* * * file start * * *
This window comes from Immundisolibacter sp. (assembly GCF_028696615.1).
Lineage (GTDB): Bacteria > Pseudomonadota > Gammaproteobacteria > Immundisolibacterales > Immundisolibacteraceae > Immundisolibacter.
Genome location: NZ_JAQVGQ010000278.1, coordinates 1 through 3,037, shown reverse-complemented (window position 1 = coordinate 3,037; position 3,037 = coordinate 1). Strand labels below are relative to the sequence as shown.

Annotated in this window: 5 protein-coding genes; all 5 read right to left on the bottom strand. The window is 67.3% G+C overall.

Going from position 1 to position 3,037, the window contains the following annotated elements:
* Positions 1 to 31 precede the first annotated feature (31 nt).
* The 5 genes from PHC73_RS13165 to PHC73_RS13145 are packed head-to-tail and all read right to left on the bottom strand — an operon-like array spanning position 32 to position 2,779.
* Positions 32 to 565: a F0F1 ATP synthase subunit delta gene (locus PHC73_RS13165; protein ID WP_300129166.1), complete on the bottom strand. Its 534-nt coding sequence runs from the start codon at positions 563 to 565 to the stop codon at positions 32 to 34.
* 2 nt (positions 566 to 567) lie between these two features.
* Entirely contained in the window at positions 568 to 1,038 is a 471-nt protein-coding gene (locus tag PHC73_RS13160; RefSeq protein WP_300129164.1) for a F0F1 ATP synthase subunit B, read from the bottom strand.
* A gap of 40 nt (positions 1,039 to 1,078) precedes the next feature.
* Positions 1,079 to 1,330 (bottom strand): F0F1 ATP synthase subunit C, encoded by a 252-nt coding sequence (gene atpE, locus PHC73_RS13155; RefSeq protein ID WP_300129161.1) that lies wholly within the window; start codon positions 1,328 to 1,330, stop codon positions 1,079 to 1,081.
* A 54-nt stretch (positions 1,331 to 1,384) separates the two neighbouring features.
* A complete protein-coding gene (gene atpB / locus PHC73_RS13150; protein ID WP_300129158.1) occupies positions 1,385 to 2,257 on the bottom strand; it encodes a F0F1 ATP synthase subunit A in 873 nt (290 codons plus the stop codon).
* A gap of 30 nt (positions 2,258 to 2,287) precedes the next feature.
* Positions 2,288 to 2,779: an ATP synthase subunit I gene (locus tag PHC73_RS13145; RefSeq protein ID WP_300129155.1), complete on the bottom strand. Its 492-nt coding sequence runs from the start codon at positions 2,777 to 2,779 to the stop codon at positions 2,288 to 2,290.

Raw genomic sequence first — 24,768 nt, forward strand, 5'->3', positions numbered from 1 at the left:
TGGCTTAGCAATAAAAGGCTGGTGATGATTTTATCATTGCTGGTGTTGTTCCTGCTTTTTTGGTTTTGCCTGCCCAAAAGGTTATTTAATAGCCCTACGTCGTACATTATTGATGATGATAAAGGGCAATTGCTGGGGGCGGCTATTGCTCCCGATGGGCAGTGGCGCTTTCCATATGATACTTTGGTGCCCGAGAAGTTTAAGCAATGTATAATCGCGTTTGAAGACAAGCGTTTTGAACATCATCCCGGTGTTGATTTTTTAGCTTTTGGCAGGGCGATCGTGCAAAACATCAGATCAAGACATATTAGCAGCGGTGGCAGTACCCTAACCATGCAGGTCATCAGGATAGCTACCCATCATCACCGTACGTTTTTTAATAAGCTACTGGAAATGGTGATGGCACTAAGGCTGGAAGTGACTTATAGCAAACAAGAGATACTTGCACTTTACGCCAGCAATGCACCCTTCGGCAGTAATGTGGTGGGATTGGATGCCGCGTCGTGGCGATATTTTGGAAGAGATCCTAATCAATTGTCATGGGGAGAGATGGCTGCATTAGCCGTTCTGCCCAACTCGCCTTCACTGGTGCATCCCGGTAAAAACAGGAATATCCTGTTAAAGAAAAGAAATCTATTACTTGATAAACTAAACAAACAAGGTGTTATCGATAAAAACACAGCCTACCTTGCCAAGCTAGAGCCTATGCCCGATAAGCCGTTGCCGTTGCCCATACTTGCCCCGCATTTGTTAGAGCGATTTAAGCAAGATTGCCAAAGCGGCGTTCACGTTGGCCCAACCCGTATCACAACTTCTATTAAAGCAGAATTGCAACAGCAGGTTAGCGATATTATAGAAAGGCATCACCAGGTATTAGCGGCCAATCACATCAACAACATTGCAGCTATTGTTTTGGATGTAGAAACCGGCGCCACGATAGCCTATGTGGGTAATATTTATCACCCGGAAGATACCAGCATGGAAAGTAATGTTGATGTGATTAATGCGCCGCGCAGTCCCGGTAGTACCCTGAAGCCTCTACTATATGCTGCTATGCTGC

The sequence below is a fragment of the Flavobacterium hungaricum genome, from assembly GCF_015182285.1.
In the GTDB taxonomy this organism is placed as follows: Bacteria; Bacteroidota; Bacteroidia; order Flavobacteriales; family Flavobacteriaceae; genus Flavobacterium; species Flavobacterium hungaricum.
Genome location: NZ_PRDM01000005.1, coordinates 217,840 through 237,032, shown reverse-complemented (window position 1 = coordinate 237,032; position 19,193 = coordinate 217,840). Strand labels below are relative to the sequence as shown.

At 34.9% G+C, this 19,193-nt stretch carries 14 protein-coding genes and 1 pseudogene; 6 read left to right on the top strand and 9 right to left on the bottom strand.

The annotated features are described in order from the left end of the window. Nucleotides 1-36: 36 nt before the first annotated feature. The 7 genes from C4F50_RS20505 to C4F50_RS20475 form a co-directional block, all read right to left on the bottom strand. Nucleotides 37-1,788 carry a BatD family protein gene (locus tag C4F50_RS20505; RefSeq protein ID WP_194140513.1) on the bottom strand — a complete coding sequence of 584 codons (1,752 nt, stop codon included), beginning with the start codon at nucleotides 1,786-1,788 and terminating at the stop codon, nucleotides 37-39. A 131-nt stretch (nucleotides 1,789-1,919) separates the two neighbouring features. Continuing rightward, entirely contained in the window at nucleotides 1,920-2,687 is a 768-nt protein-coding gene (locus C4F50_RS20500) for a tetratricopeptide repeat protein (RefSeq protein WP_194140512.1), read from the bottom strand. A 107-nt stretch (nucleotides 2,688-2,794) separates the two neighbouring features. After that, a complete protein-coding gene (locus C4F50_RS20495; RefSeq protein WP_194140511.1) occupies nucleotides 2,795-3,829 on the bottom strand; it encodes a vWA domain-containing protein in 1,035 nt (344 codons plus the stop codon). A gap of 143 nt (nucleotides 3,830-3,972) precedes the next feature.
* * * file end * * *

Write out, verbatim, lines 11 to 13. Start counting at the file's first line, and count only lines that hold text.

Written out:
* A gap of 40 nt (positions 1,039 to 1,078) precedes the next feature.
* Positions 1,079 to 1,330 (bottom strand): F0F1 ATP synthase subunit C, encoded by a 252-nt coding sequence (gene atpE, locus PHC73_RS13155; RefSeq protein ID WP_300129161.1) that lies wholly within the window; start codon positions 1,328 to 1,330, stop codon positions 1,079 to 1,081.
* A 54-nt stretch (positions 1,331 to 1,384) separates the two neighbouring features.